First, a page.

When you complete a job application, regardless of whether it is a paper application or an online job application, there is information you will need to provide to apply for the job and be considered for the position.
In addition to providing personal information, work history, education, qualifications, and skills, you will also be asked to attest to the fact that all the information you are giving is accurate.
Not telling the truth, fudging employment dates, leaving out information, and other inaccuracies on your application or resume can be grounds for not being hired or for being terminated in the future if the company finds out you misrepresented your background or lied.
Information Required to Complete a Job Application
The following is the information most employers require applicants to provide. It will be easier to quickly submit applications if you collect all the information you need in advance. Keep it on hand so you can quickly get your application in for jobs that are of interest.
- Address, city, state, ZIP code
- Phone number
- Email address
- Social Security number
- Are you eligible to work in the United States?
- If you are under age 18, do you have an employment certificate?
- Have you been convicted of a felony within the last five years? (Information about convictions varies based on state law.)
Education and Experience
- School(s) attended, degrees, graduation date
- Skills and qualifications
Employment History (Both Current and Prior Positions)
- Address, phone, email
- Job title and responsibilities
- Starting and ending dates of employment
- Reason for leaving
- Permission to contact your previous employer
Resume and Cover Letter
A resume is the summary of your job experience relevant to the field of work you wish to enter. It also highlights the achievements and skills that exhibit your qualifications for the job.
- How to create a resume: Starting from scratch? This guide will help you present your work experience, education, and skills to impress the hiring manager.
- Resume examples: Want to see how other candidates in your field have arranged their resumes? These examples will give you an idea of what works.
Don't have all the information you need? If you can't remember where you worked, or when you worked there, you can piece together your timeline by checking with the Social Security Administration, the Internal Revenue Service, your state unemployment office, and prior employers. Here’s a step-by-step guide to finding your employment history.
Don’t give in to the temptation to guess about precise dates of employment and other details. If the employer runs a background check—and many do —any discrepancies can make you look dishonest, even if your intention wasn’t to mislead.
A cover letter is a document that provides information about yourself and your interest in applying for the job. The most effective cover letters detail skills and experience that are relevant to the potential job.
- What to include in a cover letter: A good cover letter is a complement to a resume, not a restatement of your experience. It’s also a sales pitch—crafted the right way, your cover letter will persuade the hiring manager to bring you in for an interview.
- Sample cover letters: If you’re staring at a blank page, unsure of how to begin your cover letter, these templates will help you get started.
Strong personal and professional references can help you beat out the competition and clinch a job offer. You don’t necessarily need to include references as part of your resume, but you should have several—usually at least three—prepared and ready to go when you apply. Each reference should include:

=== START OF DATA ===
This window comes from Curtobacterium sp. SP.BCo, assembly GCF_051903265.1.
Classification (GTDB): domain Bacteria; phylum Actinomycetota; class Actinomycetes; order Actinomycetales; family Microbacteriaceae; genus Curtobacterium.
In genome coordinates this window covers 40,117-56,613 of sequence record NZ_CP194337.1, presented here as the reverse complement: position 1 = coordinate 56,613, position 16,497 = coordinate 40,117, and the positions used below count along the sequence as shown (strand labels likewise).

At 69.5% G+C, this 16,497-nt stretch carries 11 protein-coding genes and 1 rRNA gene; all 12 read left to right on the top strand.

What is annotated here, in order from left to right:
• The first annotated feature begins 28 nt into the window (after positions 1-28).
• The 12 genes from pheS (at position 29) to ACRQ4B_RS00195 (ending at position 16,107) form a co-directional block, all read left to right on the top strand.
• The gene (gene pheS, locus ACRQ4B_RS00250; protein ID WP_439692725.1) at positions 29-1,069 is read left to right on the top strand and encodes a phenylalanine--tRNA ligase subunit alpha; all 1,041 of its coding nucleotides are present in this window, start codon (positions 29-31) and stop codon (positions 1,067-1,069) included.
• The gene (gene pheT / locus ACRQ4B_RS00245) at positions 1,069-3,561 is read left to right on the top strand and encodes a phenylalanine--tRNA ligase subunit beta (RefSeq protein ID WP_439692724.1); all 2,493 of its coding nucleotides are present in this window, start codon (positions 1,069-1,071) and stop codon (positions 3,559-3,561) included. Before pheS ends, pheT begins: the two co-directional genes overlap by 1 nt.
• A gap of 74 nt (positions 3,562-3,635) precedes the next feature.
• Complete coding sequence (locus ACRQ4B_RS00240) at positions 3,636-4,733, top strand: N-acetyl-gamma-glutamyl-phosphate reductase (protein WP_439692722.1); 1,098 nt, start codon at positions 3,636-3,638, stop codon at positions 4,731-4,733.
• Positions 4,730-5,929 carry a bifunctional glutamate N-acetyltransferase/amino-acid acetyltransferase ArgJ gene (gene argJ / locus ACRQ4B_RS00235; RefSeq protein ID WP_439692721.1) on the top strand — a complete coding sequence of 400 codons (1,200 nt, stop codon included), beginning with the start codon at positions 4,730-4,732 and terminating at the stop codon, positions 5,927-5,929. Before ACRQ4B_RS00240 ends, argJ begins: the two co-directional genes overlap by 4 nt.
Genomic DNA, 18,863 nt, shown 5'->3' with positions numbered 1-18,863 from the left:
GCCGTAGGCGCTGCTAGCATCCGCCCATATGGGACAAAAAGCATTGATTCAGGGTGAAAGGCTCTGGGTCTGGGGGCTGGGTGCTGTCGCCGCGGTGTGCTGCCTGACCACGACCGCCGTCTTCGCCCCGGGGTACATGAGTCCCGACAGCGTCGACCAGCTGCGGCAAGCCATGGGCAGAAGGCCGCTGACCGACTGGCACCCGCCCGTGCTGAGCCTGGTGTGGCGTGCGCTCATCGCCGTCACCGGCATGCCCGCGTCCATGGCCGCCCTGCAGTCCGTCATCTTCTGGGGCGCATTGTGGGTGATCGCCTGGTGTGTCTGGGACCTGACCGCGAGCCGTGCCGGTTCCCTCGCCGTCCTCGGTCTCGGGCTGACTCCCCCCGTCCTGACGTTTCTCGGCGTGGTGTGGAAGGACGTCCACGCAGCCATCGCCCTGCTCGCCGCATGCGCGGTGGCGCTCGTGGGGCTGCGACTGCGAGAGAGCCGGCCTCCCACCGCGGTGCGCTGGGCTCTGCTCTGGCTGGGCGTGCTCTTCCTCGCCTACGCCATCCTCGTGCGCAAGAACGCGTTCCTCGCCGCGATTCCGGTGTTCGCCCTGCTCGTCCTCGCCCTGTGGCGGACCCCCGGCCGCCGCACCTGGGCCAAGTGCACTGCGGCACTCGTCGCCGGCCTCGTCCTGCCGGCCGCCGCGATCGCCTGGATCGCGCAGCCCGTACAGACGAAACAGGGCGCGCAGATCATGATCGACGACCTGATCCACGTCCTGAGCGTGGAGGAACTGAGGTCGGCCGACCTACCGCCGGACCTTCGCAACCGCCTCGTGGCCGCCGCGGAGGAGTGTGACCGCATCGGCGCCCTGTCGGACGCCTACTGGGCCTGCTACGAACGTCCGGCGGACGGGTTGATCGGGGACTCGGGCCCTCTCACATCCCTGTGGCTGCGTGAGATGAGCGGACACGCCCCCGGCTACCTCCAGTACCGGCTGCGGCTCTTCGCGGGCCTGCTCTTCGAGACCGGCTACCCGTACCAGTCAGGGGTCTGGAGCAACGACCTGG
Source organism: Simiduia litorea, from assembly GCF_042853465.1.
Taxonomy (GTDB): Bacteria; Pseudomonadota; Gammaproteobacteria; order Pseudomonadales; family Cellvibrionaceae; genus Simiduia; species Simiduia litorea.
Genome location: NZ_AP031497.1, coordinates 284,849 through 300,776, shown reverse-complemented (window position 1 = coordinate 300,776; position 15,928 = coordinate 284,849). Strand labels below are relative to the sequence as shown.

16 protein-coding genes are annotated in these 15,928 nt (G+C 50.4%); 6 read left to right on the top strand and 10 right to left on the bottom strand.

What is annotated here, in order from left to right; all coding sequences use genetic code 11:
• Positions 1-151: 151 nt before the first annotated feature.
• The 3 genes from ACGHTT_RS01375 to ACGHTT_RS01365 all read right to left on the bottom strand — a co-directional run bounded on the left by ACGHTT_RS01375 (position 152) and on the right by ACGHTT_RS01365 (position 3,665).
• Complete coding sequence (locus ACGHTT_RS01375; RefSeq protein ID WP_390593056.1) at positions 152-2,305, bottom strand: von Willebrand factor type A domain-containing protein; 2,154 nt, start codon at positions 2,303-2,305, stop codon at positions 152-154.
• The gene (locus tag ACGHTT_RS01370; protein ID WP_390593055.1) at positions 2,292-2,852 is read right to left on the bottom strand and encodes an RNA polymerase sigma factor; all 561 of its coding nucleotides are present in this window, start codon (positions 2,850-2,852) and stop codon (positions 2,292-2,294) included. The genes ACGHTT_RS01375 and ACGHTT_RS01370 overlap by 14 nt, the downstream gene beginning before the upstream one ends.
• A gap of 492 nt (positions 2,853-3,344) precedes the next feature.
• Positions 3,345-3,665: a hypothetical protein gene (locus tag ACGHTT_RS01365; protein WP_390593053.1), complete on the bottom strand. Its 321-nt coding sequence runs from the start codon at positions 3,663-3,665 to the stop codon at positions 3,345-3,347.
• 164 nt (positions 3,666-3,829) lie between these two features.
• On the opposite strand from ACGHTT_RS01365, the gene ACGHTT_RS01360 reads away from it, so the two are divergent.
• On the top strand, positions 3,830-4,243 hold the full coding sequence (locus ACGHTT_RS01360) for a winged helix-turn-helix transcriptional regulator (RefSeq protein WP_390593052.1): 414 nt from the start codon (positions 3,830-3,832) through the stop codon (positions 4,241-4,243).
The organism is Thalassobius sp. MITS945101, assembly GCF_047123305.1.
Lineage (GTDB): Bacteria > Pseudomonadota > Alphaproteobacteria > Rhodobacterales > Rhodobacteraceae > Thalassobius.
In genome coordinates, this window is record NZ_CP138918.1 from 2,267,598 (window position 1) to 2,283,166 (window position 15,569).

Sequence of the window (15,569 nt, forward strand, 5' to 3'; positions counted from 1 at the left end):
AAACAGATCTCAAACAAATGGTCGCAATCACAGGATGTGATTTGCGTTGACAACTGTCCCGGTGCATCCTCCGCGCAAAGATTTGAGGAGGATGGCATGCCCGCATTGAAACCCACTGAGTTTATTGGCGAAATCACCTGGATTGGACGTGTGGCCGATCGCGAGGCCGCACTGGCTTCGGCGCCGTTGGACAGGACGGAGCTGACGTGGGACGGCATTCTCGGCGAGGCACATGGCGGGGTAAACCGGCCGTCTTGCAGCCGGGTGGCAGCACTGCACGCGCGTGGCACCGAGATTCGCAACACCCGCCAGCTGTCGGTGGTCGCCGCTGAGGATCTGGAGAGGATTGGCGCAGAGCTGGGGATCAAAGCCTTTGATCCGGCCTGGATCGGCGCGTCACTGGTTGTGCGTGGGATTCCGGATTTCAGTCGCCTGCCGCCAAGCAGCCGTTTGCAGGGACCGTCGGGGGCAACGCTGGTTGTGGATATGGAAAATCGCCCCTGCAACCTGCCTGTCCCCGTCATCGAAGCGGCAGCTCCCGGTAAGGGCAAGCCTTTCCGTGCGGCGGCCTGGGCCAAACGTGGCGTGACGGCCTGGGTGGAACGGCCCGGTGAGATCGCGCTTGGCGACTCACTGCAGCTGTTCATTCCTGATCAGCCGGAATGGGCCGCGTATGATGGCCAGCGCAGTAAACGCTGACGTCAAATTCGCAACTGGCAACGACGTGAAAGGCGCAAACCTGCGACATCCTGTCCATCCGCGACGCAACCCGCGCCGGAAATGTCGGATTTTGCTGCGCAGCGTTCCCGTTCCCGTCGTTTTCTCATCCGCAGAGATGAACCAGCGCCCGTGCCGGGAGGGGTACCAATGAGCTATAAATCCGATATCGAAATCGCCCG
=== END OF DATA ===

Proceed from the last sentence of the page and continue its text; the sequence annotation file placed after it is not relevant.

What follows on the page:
- Job title
- Address, phone, email
Preparing a list of references is essential before applying for a job. References will be able to attest to the skills and qualifications listed on your resume. Professional references include bosses, colleagues, customers, and co-workers. Personal references include friends, family, neighbors, and other people you know outside of work.
Here's information on how and who to ask for an employment reference.
Include when you could start the job and the days/hours you are available if it's a job with a flexible schedule.
- Days available
- Hours available
- Date you are available to start work
At the end of a job application there is usually a certification that you must sign and date:
I authorize the verification of the information listed above. I certify that the information contained in this employment application is accurate. I understand that false information may be grounds for not offering employment or for termination of employment at any point in the future.
By signing the certification, you are attesting to the truth of the information you have included on the job application. If the application is online, you will click a box to acknowledge that you are submitting complete and accurate information. That checked box will count as your signature.
Depending on the company, you may also need to submit a writing sample or other information with your application
Depending on the job you are applying for, you may be required to submit a writing sample with your job application. Writing-intensive jobs like those in media, public relations, research, and consulting often require writing samples from applicants. It’s important to match the sample to the job. For example, if you’re applying to manage a blog, a blog post would be an appropriate writing sample.
Sample Job Applications and Letters
Review sample job applications to give yourself an idea of what you are going to be asked. Print one or two out and complete them, so you know you have all the information ready to complete actual employment applications.
Need to mail a job application or follow-up on an application you have already submitted? Review the sample job application letters for examples of what to write and how to follow up.